HARRISBURG, March 6, 2013 – As lawmakers debate the future of Pennsylvania’s film tax credit program, state Sen. Daylin Leach (D-Montgomery/Delaware) has reintroduced a plan that would bring in revenue and create jobs in a brand new market in the Commonwealth – the video game industry.
During last week’s budget hearing, lawmakers and representatives from the Department of Community and Economic Development (DCED) discussed Pennsylvania’s film tax credit, a program that encourages film production in the Commonwealth. The program is capped at $60 million and is currently unable to provide tax credits for additional films this year. Supporters call for an increase in funding for the program – or to remove the cap and provide unlimited funding to film companies – so that industry here in Pennsylvania may continue to prosper.
Leach, a supporter of the film tax credit who is advocating for increased funding, said that his Video Game Tax Production Credit Bill (S.B. 214) serves as a natural progression that would help make our state a destination for entertainment companies by encouraging them to come here to create both films and games.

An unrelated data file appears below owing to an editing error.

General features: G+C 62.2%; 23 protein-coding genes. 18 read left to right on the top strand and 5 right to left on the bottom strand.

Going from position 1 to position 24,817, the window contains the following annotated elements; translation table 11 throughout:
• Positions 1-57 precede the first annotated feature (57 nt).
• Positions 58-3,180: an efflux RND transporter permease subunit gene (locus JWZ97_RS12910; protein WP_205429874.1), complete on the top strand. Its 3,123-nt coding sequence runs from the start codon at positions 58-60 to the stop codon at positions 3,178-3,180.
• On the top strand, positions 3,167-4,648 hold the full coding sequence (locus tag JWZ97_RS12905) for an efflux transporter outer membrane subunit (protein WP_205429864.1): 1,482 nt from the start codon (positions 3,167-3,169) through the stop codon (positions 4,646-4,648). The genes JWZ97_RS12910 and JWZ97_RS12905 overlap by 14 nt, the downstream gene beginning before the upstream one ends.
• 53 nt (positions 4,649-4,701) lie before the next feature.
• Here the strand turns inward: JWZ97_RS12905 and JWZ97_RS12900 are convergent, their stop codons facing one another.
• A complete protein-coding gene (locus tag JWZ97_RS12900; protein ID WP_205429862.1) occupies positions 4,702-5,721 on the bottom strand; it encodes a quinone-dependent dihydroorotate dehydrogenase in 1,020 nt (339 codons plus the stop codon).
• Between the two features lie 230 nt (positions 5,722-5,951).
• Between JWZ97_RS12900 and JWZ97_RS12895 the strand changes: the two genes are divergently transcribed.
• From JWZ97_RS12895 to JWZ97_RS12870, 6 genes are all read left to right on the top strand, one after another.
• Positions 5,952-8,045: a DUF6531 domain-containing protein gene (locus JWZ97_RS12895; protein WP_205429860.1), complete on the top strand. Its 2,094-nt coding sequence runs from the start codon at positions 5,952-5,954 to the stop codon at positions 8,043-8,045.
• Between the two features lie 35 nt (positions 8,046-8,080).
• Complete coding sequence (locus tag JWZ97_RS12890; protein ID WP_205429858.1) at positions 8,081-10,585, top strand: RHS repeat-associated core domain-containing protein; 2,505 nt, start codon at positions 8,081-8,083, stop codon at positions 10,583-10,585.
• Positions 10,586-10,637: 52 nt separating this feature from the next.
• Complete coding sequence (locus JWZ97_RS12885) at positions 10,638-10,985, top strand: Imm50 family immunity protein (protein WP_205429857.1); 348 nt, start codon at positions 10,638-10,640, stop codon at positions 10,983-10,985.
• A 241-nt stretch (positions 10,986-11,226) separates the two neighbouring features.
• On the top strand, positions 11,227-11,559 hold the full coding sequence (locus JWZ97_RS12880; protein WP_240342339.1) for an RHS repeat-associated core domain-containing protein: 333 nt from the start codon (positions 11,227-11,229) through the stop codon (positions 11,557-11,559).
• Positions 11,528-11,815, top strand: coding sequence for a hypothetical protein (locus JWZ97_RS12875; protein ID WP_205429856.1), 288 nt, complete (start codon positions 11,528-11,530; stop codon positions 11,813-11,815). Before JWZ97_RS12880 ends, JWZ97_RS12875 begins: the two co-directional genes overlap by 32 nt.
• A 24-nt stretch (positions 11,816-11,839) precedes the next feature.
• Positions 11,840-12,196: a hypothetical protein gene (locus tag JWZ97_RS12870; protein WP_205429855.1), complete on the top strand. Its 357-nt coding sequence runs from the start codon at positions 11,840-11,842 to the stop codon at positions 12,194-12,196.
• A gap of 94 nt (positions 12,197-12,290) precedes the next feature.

“The video game industry is a new and exciting market that Pennsylvania could benefit from tapping into,” Leach said. “By providing benefits to gaming companies that we currently offer to film studios, we will experience a growth in revenue and job creation in a completely new arena.”
Under the plan, the state would provide a video game tax credit to gaming companies that relocate to Pennsylvania. The credits would be given per employee hired, for relocation expenses, for capital expenditures and infrastructure expenses, for real estate costs and for in-state company expenditures.
According to DCED, Pennsylvania has provided approximately $300 million in state tax credits to production companies since the film tax credit program began in 2007. Those companies in turn have created more than 18,000 jobs and brought in more than $4 billion dollars in direct and indirect revenue. Leach noted that a video game production tax credit would only add to that success here in our state, and would in fact allow gaming companies to become a permanent addition to Pennsylvania’s business landscape.
“While we love recruiting film crews here to Pennsylvania, an unfortunate aspect of the business dictates that once they’re finished working, they must pack up and leave,” Leach said. “Gaming companies, unlike film crews, do not need to leave an area after creating a game. The video game production tax credit would encourage companies to make a permanent move, to live and work here as long as they’d like, creating jobs and contributing to the state’s economy.”
S.B. 214 awaits consideration by the Senate Finance Committee.